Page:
Ex-hitman: I was heartbroken Bulger was informant
BOSTON (AP) - A former hitman who admitted killing 20 people says he decided to testify against James "Whitey" Bulger after learning Bulger and his partner were FBI informants.
John Martorano served 12 years in prison after striking a cooperation deal with prosecutors.
Martorano took the witness stand Tuesday against Bulger. He described Bulger and his partner, Stephen "The Rifleman" Flemmi, as his "partners in crime," his best friends and the godfathers of his children.
Martorano says he decided to become a government witness against them because they violated his trust by becoming informants, something he said "sort of broke my heart."
Bulger, the former leader of the Winter Hill Gang, is charged in a 32-count indictment that accuses him of participating in 19 murders in the 1970s and '80s. He is also charged with extorting bookmakers, drug dealers and others running illegal businesses.
Markey raising more than Gomez in US Senate race
BOSTON (AP) - Democratic U.S. Senate hopeful Edward Markey is heading into the final campaign stretch with more than a 2 to 1 fundraising advantage over Republican Gabriel Gomez.
Markey's latest campaign finance report shows as of June 5 he had nearly $2.3 million to spend compared to just under $1 million for Gomez.
The Federal Election Commission report also shows Markey has raised more than $7.8 million for the election, including more than $800,000 from political action committees.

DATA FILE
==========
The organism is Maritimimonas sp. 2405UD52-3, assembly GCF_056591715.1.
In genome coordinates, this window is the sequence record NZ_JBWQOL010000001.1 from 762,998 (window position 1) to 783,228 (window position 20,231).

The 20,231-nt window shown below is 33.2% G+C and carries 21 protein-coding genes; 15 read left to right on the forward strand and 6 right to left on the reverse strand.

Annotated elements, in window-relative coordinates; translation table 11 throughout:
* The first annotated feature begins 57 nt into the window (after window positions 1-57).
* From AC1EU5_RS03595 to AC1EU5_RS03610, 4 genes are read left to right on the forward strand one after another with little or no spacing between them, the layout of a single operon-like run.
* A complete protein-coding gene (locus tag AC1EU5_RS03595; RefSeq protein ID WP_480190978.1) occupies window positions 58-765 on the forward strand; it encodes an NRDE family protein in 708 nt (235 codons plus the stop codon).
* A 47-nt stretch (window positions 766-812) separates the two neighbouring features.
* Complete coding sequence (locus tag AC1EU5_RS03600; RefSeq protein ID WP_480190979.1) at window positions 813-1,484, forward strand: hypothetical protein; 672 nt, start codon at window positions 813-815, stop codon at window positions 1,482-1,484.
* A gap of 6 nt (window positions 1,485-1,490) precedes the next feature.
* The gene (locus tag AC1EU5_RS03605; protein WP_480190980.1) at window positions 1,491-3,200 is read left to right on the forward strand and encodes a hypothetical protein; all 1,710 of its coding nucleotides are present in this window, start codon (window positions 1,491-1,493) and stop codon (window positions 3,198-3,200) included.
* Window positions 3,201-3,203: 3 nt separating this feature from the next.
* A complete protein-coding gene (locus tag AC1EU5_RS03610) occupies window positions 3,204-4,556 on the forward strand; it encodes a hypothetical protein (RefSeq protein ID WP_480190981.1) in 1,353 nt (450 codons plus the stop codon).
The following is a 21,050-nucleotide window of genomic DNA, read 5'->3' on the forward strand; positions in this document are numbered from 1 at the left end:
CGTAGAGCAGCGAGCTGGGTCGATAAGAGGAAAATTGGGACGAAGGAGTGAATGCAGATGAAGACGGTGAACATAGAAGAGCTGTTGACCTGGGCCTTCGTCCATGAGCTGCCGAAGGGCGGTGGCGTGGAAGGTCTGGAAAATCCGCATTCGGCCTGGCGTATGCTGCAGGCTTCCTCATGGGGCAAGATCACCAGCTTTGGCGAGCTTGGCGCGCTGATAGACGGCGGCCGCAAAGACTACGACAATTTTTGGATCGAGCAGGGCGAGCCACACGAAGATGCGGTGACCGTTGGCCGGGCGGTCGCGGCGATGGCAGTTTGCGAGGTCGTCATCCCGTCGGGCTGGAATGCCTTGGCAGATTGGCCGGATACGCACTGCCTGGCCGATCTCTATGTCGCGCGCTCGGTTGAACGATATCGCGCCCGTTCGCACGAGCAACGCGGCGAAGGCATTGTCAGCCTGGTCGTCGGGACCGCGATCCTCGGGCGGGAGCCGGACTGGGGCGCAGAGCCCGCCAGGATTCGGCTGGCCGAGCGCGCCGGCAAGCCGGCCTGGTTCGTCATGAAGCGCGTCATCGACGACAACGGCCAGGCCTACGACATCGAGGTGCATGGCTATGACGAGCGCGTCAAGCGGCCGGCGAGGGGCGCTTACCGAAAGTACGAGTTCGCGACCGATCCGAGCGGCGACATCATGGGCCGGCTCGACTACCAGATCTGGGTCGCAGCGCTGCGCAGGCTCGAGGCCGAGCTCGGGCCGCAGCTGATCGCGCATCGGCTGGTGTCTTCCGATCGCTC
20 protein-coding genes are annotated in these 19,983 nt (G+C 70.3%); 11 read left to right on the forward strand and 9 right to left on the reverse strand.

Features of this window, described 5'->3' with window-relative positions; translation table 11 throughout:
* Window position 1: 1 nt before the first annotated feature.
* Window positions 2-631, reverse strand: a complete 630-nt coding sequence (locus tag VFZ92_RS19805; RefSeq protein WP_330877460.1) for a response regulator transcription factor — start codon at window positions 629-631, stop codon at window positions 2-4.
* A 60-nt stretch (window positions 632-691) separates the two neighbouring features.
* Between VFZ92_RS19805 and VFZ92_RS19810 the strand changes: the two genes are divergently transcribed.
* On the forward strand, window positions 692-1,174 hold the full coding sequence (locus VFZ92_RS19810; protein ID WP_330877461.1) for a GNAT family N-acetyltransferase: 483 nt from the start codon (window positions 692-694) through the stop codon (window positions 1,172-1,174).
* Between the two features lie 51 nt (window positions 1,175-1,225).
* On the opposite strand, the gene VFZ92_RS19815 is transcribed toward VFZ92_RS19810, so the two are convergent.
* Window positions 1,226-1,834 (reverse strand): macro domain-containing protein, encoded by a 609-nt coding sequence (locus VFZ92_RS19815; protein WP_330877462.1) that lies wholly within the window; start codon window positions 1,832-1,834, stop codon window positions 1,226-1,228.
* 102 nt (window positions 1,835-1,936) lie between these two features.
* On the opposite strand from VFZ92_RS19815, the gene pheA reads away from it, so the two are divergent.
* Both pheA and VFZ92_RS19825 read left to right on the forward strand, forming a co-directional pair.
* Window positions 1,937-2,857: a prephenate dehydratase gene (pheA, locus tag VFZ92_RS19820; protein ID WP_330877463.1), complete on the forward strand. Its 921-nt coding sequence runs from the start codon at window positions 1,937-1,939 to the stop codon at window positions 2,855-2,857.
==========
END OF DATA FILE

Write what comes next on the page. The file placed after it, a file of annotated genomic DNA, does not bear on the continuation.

Gomez has raised $3.3 million, including $170,000 from PACs. Gomez's total includes a $900,000 loan he made to his campaign.
Markey, who had several million in his congressional campaign account before the election, has reported spending more than $8.6 million, far more than the $2.3 million spent by Gomez.
The election is June 25.
Man shot on Springfield street
SPRINGFIELD, Mass. (AP) - Springfield police say what started as a street fight involving as many as 20 people turned deadly when someone pulled a gun and opened fire.
Officers responded to reports of multiple shots fired in the city's Indian Orchard neighborhood just after 5 p.m. Sunday.
When they arrived they found a man down in the street with a gunshot wound to the chest.
The victim, identified as 38-year-old John White, who lived in the neighborhood, was taken to Baystate Medical Center where he was pronounced dead.
Police say White left his home to see what was going on and it wasn't immediately clear if he was involved in the disturbance.
There have been no arrests.
White's shooting was the city's 10th homicide of the year.
Mass. Senate leaders unveil welfare reform plan
BOSTON (AP) - Senate leaders are proposing a sweeping overhaul of the state's welfare system that seeks to put more welfare recipients back in the workforce while reducing fraud and waste.
The plan outlined Monday and scheduled for debate by the full Senate on Thursday would require people seeking benefits to first seek work, first on their own, and then with state assistance.
Democratic Senate President Therese Murray said the bill would remove incentives for people to stay on welfare rather than return to work, or to abuse the system.